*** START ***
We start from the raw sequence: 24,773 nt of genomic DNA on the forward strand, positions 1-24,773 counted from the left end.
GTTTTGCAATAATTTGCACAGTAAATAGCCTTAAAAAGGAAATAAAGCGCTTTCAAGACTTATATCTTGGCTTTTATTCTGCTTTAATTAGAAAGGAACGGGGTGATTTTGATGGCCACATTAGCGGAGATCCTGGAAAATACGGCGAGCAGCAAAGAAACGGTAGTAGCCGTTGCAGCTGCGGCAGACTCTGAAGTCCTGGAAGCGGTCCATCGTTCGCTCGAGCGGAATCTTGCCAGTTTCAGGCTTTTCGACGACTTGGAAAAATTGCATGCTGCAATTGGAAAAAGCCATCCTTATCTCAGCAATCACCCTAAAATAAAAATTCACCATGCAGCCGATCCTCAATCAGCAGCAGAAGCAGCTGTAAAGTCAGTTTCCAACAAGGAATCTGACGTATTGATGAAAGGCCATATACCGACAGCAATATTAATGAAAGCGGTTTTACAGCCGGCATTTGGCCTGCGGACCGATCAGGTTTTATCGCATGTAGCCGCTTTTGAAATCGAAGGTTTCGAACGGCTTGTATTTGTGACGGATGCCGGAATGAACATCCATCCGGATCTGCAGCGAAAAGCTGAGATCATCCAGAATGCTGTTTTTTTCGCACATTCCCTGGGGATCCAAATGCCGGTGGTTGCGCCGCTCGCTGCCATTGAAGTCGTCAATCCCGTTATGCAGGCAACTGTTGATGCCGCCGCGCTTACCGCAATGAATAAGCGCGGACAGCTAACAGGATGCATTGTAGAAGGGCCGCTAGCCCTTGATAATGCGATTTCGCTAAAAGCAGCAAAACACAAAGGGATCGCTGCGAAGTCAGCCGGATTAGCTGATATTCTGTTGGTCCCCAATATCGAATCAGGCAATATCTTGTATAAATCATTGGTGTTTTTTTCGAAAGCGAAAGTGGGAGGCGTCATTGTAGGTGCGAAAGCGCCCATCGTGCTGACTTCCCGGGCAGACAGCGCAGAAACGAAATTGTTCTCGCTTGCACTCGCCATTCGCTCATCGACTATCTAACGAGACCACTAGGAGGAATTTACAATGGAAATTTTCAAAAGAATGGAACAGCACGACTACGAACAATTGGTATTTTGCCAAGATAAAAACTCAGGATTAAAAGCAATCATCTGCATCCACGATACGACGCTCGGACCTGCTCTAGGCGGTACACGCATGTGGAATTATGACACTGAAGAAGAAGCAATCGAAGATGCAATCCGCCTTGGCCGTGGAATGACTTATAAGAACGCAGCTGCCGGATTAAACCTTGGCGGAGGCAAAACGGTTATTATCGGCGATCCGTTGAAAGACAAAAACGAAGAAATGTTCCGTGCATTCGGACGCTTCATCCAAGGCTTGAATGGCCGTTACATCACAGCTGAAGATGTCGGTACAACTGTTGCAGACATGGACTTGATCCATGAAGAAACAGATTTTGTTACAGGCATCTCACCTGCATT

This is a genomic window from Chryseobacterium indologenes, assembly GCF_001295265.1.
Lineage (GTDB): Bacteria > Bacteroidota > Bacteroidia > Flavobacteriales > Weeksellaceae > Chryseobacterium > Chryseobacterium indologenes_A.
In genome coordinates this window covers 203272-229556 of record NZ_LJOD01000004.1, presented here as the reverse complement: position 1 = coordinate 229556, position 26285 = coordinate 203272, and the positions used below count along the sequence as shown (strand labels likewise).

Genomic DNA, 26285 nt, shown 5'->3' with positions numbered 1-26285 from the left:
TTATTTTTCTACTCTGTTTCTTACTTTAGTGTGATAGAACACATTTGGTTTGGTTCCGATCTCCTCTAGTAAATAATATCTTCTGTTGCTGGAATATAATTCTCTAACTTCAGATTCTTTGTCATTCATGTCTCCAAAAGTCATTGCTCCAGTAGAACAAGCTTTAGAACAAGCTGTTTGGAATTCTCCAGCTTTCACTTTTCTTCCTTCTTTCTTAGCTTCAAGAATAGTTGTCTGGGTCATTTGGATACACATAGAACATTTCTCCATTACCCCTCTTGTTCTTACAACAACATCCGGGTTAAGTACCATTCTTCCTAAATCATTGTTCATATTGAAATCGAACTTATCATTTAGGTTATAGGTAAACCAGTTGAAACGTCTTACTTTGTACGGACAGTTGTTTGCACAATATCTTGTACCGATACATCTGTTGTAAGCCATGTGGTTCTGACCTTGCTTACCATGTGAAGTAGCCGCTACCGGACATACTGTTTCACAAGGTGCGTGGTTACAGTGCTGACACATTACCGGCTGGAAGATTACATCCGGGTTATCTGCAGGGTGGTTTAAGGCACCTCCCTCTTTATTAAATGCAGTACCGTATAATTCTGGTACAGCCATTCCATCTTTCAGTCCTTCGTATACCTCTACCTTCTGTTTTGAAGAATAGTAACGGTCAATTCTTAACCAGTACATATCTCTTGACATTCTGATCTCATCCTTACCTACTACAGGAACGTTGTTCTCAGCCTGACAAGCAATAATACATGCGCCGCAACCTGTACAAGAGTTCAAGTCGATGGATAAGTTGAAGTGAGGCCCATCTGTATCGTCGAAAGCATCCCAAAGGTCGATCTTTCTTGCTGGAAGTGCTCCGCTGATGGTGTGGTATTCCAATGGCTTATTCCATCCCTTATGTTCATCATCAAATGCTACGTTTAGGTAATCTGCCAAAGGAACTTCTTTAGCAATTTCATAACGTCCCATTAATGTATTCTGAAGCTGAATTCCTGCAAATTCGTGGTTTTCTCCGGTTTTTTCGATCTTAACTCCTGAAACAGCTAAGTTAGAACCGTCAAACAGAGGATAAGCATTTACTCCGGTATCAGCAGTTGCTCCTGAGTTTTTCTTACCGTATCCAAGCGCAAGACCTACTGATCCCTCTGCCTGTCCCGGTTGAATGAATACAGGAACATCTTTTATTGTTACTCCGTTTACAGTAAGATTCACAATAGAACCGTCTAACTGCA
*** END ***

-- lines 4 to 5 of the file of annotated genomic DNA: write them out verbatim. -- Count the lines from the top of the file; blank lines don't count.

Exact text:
Lineage (GTDB): Bacteria > Bacteroidota > Bacteroidia > Flavobacteriales > Weeksellaceae > Chryseobacterium > Chryseobacterium indologenes_A.
In genome coordinates this window covers 203272-229556 of record NZ_LJOD01000004.1, presented here as the reverse complement: position 1 = coordinate 229556, position 26285 = coordinate 203272, and the positions used below count along the sequence as shown (strand labels likewise).